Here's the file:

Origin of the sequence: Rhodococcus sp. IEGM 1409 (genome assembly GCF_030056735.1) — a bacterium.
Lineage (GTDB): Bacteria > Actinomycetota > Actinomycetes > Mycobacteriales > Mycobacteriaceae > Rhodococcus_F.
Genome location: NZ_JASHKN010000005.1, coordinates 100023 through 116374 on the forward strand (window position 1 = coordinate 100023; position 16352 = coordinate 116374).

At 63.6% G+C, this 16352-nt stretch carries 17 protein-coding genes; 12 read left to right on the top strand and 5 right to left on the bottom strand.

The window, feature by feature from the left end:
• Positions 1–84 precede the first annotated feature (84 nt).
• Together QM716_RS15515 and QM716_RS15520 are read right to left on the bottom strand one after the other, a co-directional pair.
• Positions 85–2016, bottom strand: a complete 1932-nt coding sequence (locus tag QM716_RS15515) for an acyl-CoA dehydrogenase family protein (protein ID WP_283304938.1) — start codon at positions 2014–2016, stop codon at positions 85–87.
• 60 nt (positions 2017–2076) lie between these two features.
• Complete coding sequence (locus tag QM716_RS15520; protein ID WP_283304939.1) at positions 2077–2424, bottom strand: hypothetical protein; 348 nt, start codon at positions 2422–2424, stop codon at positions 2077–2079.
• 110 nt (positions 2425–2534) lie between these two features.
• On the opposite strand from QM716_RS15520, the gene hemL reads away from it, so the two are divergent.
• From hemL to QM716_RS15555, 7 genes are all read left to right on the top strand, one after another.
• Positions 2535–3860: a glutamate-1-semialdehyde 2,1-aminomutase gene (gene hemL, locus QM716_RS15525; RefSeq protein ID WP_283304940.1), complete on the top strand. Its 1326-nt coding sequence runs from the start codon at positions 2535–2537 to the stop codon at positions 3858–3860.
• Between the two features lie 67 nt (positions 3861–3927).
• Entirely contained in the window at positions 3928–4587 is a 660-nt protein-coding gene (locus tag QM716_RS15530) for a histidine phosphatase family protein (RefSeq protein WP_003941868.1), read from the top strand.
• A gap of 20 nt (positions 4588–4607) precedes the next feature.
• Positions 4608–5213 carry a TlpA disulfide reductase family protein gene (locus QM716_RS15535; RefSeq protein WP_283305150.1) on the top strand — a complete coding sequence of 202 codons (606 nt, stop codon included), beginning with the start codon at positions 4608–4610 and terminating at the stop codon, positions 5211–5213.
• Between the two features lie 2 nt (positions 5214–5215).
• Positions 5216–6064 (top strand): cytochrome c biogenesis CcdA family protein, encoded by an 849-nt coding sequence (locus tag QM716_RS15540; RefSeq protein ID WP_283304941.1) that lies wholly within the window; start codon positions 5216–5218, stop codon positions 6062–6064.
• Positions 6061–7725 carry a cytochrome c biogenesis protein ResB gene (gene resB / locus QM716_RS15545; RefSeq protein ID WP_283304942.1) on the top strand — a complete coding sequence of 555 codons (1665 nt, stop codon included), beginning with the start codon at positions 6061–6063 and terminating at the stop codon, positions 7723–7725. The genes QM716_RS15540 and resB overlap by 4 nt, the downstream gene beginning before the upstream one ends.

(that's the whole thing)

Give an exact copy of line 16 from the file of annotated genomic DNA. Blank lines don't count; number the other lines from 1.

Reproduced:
• Entirely contained in the window at positions 3928–4587 is a 660-nt protein-coding gene (locus tag QM716_RS15530) for a histidine phosphatase family protein (RefSeq protein WP_003941868.1), read from the top strand.